6/13/17 1.2 Miles +7.5 miles out Kearsarge Pass PCT Mile 788.3
We camped with 10 other hikers near Bubbs Creek last night. It was much warmer when the sun set so I actually slept pretty well. I only woke up once worrying about if we should continue hiking through the Sierra Mts, skip, or play the waiting game. None seemed like good options and travel back here is dangerous and will be so for some time.
We woke up at 5am as we wanted to be on the trail around 6:30. Dave wanted to hike out with us as he had taken a bad fall on some rocks on Forester Pass and wanted to be with people. Right as we were getting our packs on Bucket and Dave walked over and we set off. Bucket is a very fast hiker so he usually leads except he doesn’t have any of the trail finding apps on his phone so we had to wait for us sometimes to make sure he was going the right way. We immediately began to climb to Bullfrog Lake which would take us off the PCT, up and over Kearsarge Pass to town. As we ascended out of the valley we found dry trail for a good mile. This was a welcomed surprise and made the uphill climb manageable. The views were really starting to get beautiful as well, probably the best we have seen thus far.
Soon we came to the junction with Bullfrong Lake. Bucket had dug the sign out while waiting for us as he was unsure which way to go.
We slowly walked past several frozen lakes before taking a brief break to have a snack. From our resting perch we could see Kearsarge Pass and the exposed trail that cut up and through the side of the mountain.
We headed in a diagonal fashion towards the side hill and eventual trail. Turns out we didn’t angle our path diagonal enough as we ended up directly below the first switchback where we wanted to be. There was exposed rocks at this point which we all climbed straight up to get to the switchback. When we got to the dry trail we stopped and put our crampons on as there was a 200 ft snowy slope to cross. I looked out across the snow and saw Bucket quickly walking across the snow most likely without any foot traction on. We walked in unison each following the others footsteps through the snow until we reached dry ground.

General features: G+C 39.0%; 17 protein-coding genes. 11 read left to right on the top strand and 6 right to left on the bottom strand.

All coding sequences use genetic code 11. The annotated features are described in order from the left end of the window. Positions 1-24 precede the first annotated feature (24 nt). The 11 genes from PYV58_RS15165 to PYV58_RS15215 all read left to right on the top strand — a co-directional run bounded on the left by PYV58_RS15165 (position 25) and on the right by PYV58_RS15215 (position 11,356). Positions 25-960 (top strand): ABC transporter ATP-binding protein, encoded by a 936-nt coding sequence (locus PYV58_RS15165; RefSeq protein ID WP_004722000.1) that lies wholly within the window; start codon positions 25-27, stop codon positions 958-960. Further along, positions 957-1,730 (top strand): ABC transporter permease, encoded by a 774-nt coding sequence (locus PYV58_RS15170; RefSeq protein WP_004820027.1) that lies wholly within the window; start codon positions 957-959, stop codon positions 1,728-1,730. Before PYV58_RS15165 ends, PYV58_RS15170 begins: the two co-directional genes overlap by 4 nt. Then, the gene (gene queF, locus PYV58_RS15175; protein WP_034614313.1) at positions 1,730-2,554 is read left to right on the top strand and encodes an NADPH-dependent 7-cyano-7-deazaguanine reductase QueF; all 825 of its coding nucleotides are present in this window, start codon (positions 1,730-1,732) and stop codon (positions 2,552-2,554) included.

This snowy part unlike Forester was easy and we all made it across without incident. Once we crossed the snowy patch we quickly made it to the top where we could see the otherside completely covered in snow. There was a nice trail carved out in the snow so it didn’t look like it should be a problem. We enjoyed our time st the top taking pictures and talking to a few other PCT hikers and some families out for a backpacking trip to Mt. Whitney.
The PCT hikers we saw coming back in said more than half of their group bailed and was jumping ahead. The walk down from Kearsarge was slushy as the temp was really starting to rise. My lips and nostrils started to burn despite my efforts to keep applying sunscreen. The reflection off the snow was no match for my cheap sunscreen. I began to get excited about the prospects of real food and I picked up my pace as I chanted “pizza, pizza.” The whole way down you could see the high desert. We were once again entering a new world. The eastern edge of the Sierra marked a transition from hellicious snow travel back to the hot desert.
I happily embraced high desert as I trounced through the snow each step making my feet wetter and wetter. We passed waterfalls and more frozen lakes before reaching bare trail. The trail was partially covered in snow most of the way to the parking lot with close to the last mile being bare. When I got to the parking lot I noticed a large group of hikers, I went over with the intention of getting a ride. Unfortunately they were going where we had just been and had questions for me about the conditions. Long story short we got a ride from Santas helper. He drove us all the way to Bishop where I will constantly fret and vacillate about what to do next. Either way I know I will regret whatever we do. I just know that in the Sierra Mts it is more than hiking and that’s not what I came here to do.